12. Liability, Indemnification, and Insurance

These “risk” provisions address how much each party will be liable to the other party or third parties for damages arising out of the license relationship. Licenses typically limit the liability of one party or the other, and limit different types of damages. Indemnification obligations typically require one party to defend the other party against certain types of lawsuits and other risks, such as patent infringement lawsuits, or product liability lawsuits.

13. Consideration and Minimum Payments

The “economic” provisions of the license are typically negotiated early on, and embody each party’s sense for risk and reward under the license. These provisions may take a wide variety of forms, such as periodic license fees and per-unit royalties, and may be scaled per a variety of factors, such as sales volume or license “seats.” A licensor will typically incentivize a licensee to actively commercialize under the license. Licensees typically look for a long commercialization runway, or a low threshold for staying current under the license.

14. Term and Termination

Term and termination provisions set out the ways in which the license may end. Some will expire after a set term, while others may renew automatically. Licensees concerned with business continuity (such as technology companies passing technology through to end users) will want to restrict the licensor’s termination options, and allow protective provisions to survive termination.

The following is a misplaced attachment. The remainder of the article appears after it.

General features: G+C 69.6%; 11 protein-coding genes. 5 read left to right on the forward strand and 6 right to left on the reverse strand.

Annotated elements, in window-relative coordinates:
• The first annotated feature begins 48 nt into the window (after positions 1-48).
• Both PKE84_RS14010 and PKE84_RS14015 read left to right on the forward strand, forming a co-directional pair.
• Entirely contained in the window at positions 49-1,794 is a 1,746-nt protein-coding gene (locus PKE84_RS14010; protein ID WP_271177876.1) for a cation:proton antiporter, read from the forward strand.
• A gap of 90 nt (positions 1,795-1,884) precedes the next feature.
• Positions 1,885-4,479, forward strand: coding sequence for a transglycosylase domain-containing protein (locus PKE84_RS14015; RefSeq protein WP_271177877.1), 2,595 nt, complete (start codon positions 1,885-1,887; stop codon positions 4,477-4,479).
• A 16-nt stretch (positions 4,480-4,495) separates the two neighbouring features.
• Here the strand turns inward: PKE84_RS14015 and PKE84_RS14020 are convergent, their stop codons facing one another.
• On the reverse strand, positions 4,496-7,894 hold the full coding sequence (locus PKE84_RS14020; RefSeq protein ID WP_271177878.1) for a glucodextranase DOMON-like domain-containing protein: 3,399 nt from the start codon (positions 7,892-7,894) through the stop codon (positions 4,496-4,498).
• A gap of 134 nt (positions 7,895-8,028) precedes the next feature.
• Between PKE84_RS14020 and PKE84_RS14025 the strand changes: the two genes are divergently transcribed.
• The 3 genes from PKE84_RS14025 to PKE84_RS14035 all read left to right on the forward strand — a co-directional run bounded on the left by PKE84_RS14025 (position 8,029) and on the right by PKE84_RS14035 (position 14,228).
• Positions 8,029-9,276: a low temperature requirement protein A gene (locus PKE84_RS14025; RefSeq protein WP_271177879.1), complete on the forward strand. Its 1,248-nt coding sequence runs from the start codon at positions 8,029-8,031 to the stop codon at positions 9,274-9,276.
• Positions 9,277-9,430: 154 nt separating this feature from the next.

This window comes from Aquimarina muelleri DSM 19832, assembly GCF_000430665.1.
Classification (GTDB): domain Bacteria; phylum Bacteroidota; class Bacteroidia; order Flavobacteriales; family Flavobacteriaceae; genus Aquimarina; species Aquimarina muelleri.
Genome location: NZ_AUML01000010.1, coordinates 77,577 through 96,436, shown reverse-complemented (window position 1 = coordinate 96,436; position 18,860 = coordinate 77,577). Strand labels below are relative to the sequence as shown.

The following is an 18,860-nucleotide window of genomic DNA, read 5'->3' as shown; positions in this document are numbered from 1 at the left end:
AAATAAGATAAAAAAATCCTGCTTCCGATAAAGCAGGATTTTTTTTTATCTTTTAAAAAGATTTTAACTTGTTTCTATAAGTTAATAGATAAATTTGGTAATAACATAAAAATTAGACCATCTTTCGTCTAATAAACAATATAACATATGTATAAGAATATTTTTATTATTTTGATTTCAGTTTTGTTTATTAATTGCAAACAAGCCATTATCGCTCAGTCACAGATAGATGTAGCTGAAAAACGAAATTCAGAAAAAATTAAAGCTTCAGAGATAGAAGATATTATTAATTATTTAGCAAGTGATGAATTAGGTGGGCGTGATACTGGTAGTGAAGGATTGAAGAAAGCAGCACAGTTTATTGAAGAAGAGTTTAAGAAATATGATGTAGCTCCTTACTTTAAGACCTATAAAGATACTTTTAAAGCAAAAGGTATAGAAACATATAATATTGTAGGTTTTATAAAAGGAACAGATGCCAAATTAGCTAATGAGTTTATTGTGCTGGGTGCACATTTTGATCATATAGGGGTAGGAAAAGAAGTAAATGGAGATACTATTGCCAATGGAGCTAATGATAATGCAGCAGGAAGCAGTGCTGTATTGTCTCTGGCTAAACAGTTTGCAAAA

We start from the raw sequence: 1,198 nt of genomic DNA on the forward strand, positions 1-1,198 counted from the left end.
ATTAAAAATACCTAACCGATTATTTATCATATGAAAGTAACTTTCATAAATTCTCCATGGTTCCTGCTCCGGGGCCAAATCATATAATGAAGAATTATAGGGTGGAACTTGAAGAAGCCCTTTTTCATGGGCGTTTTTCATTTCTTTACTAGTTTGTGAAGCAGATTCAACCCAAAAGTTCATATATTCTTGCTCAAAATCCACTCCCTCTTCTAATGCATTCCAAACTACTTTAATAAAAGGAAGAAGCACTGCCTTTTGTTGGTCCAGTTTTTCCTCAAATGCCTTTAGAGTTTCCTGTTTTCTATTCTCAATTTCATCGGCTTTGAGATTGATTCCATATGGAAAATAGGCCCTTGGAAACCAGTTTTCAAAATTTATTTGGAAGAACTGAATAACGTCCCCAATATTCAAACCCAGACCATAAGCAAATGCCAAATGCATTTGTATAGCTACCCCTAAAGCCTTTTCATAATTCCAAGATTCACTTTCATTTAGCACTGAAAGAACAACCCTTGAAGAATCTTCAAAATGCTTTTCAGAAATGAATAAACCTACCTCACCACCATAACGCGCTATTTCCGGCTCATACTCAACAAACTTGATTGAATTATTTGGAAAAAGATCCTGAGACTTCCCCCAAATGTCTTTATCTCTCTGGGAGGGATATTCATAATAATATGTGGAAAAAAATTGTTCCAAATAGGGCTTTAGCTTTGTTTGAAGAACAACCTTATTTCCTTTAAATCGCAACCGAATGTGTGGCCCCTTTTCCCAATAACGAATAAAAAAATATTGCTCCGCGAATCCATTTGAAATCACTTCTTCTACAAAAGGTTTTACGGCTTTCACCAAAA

15. Reporting and Audits

Licensors often require licensees to report compliance with the license to make sure that the licensee is paying the correct number of fees. Licensees will try to minimize those obligations, and protect themselves from inadvertent non-compliance.

16. Governing Law, Venue, and Dispute Resolution

The location where license disputes must be resolved can be a big deal for a small company. Rather than fight over whether the small company must travel to another state, the parties might agree to arbitration in a mutually-inconvenient location under a “neutral” but well-established body of law. Typically, licensees and licensors seek a collaborative and mutually-beneficial relationship, and so dispute escalation clauses may be used to encourage face-to-face resolution of issues before they degenerate into vindictive feuds.